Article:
We don't have any photographs of the 1876 Battle of the Little Bighorn. The large-scale dramatic paintings executed after the fact were based on eyewitness accounts -- though at times, not even those. Distorted visual representations of "Custer's Last Sand" appeared in "Buffalo Bill" Cody's Wild West shows starting in 1888 and continued, with Errol Flynn playing a highly fictionalized (and dashing) Custer in the 1941 hit They Died with Their Boots On.
But in the low light of the Cantor Arts Center’s second-floor gallery, a true eyewitness account of the battle is on display in Red Horse: Drawings of the Battle of the Little Bighorn. The 12 graphite, colored pencil and ink drawings on blank ledger paper illustrate one man’s memories of the two-day battle. The artist is Red Horse, a Minneconjou Lakota Sioux warrior who experienced firsthand the victory of the Lakota, Northern Cheyenne and Arapahoe forces over the U.S. Army’s 7th Cavalry.
In wordless detail, Red Horse depicts uniformed cavalry soldiers advancing on horseback from right to left. Then, three orderly rows of tipis. Then, Native American warriors and hundreds of hoof tracks. The battle that follows is scene after scene of jumbled and extreme violence -- both horses and men fall to the ground dead. In the final drawing presented at the Cantor, the victors -- Native Americans carrying what were once cavalry rifles -- ride their own horses bareback and lead what were once cavalry ponies (recognizable by their saddles and long tails) from right to left across the page.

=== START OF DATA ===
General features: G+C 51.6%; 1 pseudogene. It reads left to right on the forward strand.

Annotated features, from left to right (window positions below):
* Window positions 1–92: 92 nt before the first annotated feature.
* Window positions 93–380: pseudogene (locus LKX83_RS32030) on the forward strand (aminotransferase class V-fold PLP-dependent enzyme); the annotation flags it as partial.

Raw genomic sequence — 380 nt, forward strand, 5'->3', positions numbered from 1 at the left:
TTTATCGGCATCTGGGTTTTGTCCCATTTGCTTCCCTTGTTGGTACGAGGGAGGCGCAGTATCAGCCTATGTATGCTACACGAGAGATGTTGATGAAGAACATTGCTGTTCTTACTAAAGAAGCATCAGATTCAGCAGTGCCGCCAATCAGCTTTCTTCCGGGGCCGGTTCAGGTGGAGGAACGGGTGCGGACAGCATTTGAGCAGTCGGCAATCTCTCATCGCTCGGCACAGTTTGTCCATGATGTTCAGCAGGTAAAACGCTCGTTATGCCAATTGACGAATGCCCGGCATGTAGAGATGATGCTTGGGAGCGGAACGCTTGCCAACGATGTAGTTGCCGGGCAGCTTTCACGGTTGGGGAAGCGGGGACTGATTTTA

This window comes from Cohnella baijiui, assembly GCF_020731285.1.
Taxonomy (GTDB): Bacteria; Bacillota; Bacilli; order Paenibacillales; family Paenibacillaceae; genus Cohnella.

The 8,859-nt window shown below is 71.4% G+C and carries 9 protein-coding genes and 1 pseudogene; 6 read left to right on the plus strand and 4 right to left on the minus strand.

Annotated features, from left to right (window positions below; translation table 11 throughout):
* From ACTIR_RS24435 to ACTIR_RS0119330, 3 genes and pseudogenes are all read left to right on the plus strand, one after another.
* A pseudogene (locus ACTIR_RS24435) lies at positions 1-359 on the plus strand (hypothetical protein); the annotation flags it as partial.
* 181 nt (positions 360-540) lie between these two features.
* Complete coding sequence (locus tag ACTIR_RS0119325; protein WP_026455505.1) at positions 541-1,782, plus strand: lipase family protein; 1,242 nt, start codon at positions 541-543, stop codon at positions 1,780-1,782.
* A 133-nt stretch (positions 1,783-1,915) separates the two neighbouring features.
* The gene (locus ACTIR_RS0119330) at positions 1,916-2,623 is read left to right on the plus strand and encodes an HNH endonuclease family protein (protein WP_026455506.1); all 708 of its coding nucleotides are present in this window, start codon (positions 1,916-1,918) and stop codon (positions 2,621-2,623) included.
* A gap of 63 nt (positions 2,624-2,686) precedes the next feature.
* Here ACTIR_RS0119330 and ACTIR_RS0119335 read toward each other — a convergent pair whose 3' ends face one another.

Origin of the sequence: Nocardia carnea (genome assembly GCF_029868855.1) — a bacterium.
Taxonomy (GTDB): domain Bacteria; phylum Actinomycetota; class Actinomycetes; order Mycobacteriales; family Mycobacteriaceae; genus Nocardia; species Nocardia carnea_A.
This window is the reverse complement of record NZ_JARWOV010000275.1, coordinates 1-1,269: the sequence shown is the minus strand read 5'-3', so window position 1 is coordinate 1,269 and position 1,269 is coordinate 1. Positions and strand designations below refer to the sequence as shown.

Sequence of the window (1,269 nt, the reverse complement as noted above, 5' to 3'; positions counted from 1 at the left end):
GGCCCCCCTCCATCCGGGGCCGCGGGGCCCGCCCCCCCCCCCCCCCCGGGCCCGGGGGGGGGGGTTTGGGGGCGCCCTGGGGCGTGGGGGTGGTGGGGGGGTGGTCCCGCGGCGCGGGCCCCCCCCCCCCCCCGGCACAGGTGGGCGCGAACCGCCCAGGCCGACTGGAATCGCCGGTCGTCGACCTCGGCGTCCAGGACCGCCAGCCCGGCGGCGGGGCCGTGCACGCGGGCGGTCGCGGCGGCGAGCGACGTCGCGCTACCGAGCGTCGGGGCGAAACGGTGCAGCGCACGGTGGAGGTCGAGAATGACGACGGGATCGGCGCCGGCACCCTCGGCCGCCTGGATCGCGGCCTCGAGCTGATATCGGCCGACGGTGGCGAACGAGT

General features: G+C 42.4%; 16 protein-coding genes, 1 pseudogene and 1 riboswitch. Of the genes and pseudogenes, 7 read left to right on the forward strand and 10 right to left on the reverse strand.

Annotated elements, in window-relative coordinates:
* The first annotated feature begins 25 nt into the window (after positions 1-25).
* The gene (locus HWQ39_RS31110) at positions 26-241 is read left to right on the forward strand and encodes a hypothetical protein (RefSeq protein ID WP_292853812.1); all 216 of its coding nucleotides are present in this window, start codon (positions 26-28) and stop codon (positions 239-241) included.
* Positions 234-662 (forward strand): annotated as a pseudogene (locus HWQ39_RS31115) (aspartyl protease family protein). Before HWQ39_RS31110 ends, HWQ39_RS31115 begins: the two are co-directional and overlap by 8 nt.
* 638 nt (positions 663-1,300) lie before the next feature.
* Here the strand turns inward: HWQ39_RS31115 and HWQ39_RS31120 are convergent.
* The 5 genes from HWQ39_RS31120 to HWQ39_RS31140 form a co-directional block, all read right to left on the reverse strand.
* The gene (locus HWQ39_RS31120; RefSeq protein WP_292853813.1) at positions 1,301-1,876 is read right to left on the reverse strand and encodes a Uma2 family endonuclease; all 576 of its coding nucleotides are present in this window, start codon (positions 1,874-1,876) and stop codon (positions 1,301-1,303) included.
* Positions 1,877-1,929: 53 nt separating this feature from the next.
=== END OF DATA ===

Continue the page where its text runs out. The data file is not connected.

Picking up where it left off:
Red Horse created the drawings in 1881 to accompany his sign-language testimony of the battle, a testimony likely gathered not for historical or artistic reasons, but for the Smithsonian’s Bureau of Ethnology 1894 study of Native sign languages and “Picture-writing of the American Indians.” His 42 drawings entered the Smithsonian Institution’s National Anthropological Archives and remained there for 135 years, leaving storage only a few times for short exhibitions.
“They’ve just been in drawers,” says Stanford senior Sarah Sadlier, a student research assistant who was integrally involved, along with her professor Scott D. Sagan and Cantor curator Catherine Hale, in selecting the drawings now on display at the Cantor. Sadlier, like Red Horse, is Minneconjou.
Red Horse’s eye for detail is unsparing. Soldiers sport different styles of facial hair. A white man in civilian clothes -- potentially Custer’s brother or nephew -- lies dead near an upside-down American flag. He captures differences in garb and decoration, but also the gory realities of battle: fallen soldiers on both sides, dismembered limbs, scalped bodies and an entire page devoted to dead cavalry ponies.